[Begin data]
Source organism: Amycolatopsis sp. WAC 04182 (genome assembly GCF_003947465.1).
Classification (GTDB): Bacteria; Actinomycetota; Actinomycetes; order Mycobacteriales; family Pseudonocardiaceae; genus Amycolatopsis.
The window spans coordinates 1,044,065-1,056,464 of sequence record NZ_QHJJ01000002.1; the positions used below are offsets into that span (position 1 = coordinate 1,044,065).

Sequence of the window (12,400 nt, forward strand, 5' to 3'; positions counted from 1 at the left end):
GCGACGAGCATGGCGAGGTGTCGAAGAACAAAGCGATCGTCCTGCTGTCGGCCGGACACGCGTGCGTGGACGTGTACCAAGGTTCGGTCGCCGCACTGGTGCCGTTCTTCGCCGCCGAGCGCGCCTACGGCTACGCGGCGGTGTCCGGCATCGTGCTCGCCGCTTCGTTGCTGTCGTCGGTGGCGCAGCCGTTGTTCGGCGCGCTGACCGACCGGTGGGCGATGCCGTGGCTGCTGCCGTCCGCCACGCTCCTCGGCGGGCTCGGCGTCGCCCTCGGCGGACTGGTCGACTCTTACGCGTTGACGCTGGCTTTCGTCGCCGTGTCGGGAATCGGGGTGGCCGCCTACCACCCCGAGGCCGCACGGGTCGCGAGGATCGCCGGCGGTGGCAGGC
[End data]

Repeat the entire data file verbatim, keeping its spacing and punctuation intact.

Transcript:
Source organism: Amycolatopsis sp. WAC 04182 (genome assembly GCF_003947465.1).
Classification (GTDB): Bacteria; Actinomycetota; Actinomycetes; order Mycobacteriales; family Pseudonocardiaceae; genus Amycolatopsis.
The window spans coordinates 1,044,065-1,056,464 of sequence record NZ_QHJJ01000002.1; the positions used below are offsets into that span (position 1 = coordinate 1,044,065).

Sequence of the window (12,400 nt, forward strand, 5' to 3'; positions counted from 1 at the left end):
GCGACGAGCATGGCGAGGTGTCGAAGAACAAAGCGATCGTCCTGCTGTCGGCCGGACACGCGTGCGTGGACGTGTACCAAGGTTCGGTCGCCGCACTGGTGCCGTTCTTCGCCGCCGAGCGCGCCTACGGCTACGCGGCGGTGTCCGGCATCGTGCTCGCCGCTTCGTTGCTGTCGTCGGTGGCGCAGCCGTTGTTCGGCGCGCTGACCGACCGGTGGGCGATGCCGTGGCTGCTGCCGTCCGCCACGCTCCTCGGCGGGCTCGGCGTCGCCCTCGGCGGACTGGTCGACTCTTACGCGTTGACGCTGGCTTTCGTCGCCGTGTCGGGAATCGGGGTGGCCGCCTACCACCCCGAGGCCGCACGGGTCGCGAGGATCGCCGGCGGTGGCAGGC